After Texas achieved its sovereignty from Mexico in 1836, four identifiable musical traditions were present: the folk and religious music of the Indian tribes; religious hymns and spirituals brought by Texans of the Catholic and Protestant faiths; a European classical heritage imported to Texas from the urban centers of the United States; and folk music rooted in rural sounds of the American South. The early Scotch, Irish, and English settlers were soon joined by immigrants from Germany and Eastern Europe. As these settlers moved into lands previously inhabited by Native Americans and ruled by Mexico, they formed a musical melting pot. They blended their music and spread it at dances, after round-ups, and at Christmas and other special occasions. The musicians gradually incorporated English ballads, Irish jigs and hornpipes, Black spirituals, and the music of the vaquero into a distinctive Texas style. Tonights program focuses on the music and folk tales of Anglo and African-American settlers, showing how they reacted to their environment and expressed their feelings of joy and their most deeply held religious beliefs.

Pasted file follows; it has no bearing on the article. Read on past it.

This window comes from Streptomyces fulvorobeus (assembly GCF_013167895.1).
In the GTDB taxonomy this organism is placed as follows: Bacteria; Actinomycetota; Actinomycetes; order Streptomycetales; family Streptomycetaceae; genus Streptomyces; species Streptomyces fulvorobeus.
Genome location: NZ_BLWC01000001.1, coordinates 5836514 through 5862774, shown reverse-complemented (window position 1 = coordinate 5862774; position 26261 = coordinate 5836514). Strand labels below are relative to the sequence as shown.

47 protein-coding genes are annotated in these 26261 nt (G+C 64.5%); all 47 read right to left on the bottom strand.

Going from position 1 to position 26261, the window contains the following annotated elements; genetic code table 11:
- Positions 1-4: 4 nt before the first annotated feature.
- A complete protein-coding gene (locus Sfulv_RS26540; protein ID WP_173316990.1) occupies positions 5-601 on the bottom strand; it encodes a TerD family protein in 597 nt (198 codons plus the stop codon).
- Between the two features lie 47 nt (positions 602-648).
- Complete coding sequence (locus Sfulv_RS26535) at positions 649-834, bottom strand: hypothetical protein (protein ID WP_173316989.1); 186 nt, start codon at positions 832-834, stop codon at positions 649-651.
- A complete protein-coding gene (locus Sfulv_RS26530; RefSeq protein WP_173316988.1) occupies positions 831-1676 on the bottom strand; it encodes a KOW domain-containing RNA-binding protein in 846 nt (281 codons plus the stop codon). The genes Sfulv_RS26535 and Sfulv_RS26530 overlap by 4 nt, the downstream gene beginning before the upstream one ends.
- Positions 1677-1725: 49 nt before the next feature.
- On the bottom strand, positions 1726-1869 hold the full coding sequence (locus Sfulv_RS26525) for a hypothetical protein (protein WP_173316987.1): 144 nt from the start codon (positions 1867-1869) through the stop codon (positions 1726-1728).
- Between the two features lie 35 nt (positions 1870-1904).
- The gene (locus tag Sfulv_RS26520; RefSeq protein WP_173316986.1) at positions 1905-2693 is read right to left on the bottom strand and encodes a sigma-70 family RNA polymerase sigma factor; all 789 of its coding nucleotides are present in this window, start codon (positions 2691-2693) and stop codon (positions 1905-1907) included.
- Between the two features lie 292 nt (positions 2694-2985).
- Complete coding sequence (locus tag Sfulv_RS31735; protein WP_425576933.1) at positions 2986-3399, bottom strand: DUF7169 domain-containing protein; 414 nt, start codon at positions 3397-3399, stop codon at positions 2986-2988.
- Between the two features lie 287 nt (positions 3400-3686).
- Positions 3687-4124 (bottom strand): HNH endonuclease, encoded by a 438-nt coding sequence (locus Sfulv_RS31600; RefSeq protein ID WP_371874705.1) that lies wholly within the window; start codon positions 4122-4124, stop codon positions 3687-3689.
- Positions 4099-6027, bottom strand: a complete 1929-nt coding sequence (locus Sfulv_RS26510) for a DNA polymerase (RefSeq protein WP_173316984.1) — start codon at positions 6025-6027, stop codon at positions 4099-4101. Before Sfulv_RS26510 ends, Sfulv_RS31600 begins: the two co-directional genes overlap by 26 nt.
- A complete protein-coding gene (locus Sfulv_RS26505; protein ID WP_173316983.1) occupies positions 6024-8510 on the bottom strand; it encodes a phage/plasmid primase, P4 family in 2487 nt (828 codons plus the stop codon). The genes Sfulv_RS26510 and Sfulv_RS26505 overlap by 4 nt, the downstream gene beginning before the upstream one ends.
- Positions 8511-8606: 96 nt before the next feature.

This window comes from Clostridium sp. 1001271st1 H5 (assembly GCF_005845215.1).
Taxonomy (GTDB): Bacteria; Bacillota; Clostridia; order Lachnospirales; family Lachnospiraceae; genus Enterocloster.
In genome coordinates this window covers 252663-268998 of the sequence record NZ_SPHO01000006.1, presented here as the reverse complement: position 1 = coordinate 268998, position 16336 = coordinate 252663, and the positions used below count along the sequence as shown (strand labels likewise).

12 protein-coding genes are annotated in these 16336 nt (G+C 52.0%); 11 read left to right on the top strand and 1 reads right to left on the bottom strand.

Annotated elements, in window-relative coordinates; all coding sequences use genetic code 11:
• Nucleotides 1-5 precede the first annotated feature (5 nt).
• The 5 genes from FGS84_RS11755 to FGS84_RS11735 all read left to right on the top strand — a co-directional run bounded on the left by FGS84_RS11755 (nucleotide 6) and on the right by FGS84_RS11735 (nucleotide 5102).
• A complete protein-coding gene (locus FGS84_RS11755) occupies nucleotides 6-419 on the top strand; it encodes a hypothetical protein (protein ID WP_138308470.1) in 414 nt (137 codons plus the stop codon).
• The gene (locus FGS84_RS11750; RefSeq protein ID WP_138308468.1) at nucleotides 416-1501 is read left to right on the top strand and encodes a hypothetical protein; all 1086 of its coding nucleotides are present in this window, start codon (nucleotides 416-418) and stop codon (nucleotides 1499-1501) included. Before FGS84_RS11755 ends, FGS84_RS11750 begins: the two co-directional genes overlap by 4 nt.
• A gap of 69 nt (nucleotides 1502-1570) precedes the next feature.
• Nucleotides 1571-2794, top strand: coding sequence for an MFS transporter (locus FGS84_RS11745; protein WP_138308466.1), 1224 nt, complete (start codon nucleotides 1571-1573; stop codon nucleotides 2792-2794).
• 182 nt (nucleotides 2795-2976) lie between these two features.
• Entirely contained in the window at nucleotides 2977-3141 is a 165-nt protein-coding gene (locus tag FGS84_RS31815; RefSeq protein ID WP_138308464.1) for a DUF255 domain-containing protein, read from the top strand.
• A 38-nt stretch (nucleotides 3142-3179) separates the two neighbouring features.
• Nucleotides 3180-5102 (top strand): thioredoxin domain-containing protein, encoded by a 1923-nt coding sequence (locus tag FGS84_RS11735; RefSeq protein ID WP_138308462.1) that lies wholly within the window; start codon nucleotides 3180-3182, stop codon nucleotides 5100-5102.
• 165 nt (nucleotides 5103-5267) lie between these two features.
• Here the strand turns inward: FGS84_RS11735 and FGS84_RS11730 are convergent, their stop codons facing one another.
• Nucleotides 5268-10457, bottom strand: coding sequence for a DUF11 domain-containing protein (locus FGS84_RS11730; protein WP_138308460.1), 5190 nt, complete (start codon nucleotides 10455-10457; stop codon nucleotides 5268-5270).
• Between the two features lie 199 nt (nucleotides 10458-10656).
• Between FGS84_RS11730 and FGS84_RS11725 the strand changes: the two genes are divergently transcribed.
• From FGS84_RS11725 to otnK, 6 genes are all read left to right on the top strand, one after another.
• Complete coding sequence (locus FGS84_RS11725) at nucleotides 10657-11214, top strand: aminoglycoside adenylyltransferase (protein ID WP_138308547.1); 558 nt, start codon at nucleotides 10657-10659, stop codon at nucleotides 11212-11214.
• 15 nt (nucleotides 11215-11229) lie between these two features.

Texas fiddling traditionally has been passed down from one player to another, from one generation to the next. Lovers of music attended contests, performances, and jam sessions to listen and learn from others, incorporating various styles and textures into their music. Texas fiddling evolved from many different sources. Some of its deepest roots lie in the Scotch-Irish music of immigrants who arrived in this country by the mid-1700s through ports in Virginia, North and South Carolina, and Georgia. These musical traditions gained a fresh infusion in the 1840s and 1850s when approximately 1.5 million Irishmen fled the famine, came to the United States, and moved West bringing their old tunes, clogging, square dances, and jigs with them. The Anglo settlers arriving in Texas primarily from Kentucky, Tennessee, and Virginia introduced the southern string band (consisting of guitars, banjos, and fiddles), as well as the ballads and marching songs indigenous to England, Scotland, and Ireland. One of Texas early settlers, Davy Crockett, in addition to his life as a politician and soldier, was also a fiddler. At the Alamo, Crockett with his fiddle challenged a bagpipe playing Scotsman named John McGregor to a musical duel to see who could make the most noise. Tradition says that Davy Crockett composed The Eight Day of January, one of Texas oldest fiddle tunes. His fiddle was so important to him that the inscription inside reads: "Feb. 14, 1819, Franklin County, Texas. This fiddle is my property. Davy Crockett." His fiddle, his rifle, and his knife can all be seen at the Witte Museum in San Antonio, Texas.